Girls who ate carotenoid-rich foods less likely to have breast conditions, study finds
FRIDAY, April 11, 2014 (HealthDay News) -- Girls who ate the most fruits and vegetables rich in carotenoids were less likely to get benign breast disease, a new study suggests.
Carotenoids are a group of pigments that typically produce an orange, red or dark green color. They are believed to have antioxidant properties that may guard against disease.
Benign breast disease describes a variety of noncancerous conditions of the breast; some forms raise the risk of breast cancer.
"There have been a number of studies about carotenoids and breast cancer," said lead researcher Caroline Boeke, a postdoctoral fellow at Channing Division of Network Medicine at Brigham and Women's Hospital and Harvard School of Public Health, in Boston.
While the studies have produced mixed results, she said, overall they suggest a protective effect of the carotenoids. So her team decided to analyze the intake of these vegetables by girls enrolled in an ongoing study that began in 1996.
For her study, Boeke and her colleagues looked at food reports from 1996 through 1998 and then evaluated reports in 2005, 2007 and 2010 from girls who got a diagnosis of benign breast disease from a doctor after having a biopsy.
In all, Boeke studied nearly 6,600 girls, and 122 reported a diagnosis of benign breast disease.
When she looked at carotenoid intake, she found high intakes were protective. "The odds of benign breast disease in those who consumed the most beta carotene were about half that of those who consumed the least," she said.
Girls in the highest intake group ate two to three servings of carotenoid-rich foods weekly, she said.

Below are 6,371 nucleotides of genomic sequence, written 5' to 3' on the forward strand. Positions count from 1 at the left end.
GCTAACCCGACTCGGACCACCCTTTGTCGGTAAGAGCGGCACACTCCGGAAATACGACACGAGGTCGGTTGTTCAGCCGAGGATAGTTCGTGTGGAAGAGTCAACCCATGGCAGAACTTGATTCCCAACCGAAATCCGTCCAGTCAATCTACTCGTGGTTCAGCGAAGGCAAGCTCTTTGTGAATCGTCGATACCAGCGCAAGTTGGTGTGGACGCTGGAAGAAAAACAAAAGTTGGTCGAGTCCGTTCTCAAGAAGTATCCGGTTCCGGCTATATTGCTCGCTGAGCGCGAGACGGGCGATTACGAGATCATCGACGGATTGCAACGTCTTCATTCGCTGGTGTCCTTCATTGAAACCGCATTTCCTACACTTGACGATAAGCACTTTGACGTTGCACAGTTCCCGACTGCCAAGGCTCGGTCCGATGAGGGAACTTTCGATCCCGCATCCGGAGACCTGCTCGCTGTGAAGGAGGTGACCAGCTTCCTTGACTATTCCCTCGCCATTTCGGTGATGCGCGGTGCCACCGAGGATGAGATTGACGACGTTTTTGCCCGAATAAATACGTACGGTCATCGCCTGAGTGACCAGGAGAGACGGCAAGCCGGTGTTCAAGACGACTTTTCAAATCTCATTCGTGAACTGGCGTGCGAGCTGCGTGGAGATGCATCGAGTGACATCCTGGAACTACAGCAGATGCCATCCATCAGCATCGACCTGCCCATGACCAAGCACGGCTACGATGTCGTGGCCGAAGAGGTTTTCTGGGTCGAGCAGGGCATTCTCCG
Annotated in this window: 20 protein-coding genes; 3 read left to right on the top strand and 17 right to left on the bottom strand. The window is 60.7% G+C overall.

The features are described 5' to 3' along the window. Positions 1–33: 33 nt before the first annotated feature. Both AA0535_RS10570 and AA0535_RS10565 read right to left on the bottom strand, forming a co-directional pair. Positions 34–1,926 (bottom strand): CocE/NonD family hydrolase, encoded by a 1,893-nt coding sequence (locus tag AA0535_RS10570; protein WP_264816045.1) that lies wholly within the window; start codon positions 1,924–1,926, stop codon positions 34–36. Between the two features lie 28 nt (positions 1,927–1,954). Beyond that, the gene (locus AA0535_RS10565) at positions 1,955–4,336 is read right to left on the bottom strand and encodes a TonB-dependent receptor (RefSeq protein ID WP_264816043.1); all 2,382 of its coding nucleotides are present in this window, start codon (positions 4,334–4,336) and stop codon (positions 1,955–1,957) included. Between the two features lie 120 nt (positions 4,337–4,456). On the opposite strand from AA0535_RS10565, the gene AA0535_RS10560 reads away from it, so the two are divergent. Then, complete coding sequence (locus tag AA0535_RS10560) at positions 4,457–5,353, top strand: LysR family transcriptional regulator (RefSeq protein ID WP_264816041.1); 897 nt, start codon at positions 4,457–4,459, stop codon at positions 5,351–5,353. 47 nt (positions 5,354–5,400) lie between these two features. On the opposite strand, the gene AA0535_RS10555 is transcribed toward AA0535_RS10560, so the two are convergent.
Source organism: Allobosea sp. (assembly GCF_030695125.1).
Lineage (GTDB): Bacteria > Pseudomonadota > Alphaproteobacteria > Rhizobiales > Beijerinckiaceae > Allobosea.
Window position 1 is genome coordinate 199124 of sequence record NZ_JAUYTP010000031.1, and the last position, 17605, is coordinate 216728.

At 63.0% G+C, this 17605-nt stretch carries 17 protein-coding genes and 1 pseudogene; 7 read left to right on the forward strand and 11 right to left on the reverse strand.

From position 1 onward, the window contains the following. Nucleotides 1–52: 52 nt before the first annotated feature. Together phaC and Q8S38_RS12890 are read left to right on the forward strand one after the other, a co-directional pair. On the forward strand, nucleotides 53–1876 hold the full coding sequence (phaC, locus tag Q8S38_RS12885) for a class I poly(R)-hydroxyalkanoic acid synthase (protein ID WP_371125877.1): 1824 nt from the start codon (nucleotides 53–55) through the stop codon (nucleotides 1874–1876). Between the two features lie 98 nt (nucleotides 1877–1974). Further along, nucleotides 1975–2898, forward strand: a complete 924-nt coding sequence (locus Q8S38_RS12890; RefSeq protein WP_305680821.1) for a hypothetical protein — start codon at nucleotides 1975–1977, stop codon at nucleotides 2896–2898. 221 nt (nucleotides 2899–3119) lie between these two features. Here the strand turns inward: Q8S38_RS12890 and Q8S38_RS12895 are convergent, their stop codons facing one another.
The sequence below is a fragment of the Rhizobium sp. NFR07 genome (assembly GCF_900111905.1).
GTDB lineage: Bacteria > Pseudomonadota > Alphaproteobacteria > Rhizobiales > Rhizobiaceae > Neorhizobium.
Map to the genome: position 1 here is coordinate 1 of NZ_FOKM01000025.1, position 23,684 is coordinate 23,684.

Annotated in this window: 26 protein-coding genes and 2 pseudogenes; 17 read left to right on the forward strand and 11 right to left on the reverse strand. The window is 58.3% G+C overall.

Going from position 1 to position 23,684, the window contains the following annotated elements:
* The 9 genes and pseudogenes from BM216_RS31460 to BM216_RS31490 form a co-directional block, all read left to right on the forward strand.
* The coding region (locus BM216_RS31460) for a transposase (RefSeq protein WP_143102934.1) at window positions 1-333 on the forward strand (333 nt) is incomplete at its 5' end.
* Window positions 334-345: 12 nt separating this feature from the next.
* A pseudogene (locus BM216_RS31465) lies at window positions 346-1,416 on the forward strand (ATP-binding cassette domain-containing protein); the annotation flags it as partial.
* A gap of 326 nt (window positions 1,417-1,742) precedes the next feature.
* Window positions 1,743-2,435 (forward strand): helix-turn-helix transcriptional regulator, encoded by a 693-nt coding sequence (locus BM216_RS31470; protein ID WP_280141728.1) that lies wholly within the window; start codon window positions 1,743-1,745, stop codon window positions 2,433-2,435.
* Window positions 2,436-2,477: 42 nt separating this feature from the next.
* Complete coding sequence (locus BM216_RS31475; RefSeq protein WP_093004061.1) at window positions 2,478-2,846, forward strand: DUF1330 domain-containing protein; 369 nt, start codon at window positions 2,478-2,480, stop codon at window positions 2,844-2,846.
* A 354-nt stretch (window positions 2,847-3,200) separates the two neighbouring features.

The study is published in the May issue of Pediatrics.
"It's an observational study, so we can't say for sure the carotenoids cause the lower risk," Boeke noted. "We can only say there's an association."
She did take into account other factors that might affect the risk of benign breast disease, such as alcohol intake, physical activity, family history and body mass index (a measure of body fat using height and weight).
Why might the fruits and vegetables help? It's not known for sure, but Boeke said it may be due partly to their antioxidant properties. Carotenoids absorb harmful substances known as free radicals which can harm cells.
The study looked only at food intake, not supplements, and Boeke said she would not recommend supplements since other research has found some harmful effects with supplement use.
Other foods that are rich in carotenoids include yams, melons, spinach and kale.
The most common kind of benign breast disease in teens and young women is a noncancerous tumor known as a fibroadenoma, according to Boeke.
The period of time between the start of a girl's period and the first birth is a sensitive one for the breasts, as they are very vulnerable to environmental exposures, according to background information in the study.
Not many lifestyle habits have been shown to protect against benign breast disease, said Dr. Joanne Mortimer, director of women's cancer programs and co-director of the breast cancer program at the City of Hope Comprehensive Cancer Center, in Duarte, Calif.
The study has limitations, she said, including the self-report by the girls of a benign breast disease diagnosis by a doctor and the food questionnaires, which are always subject to error since it's difficult to remember exactly what was eaten.
To learn more about benign breast disease, visit the American Cancer Society.
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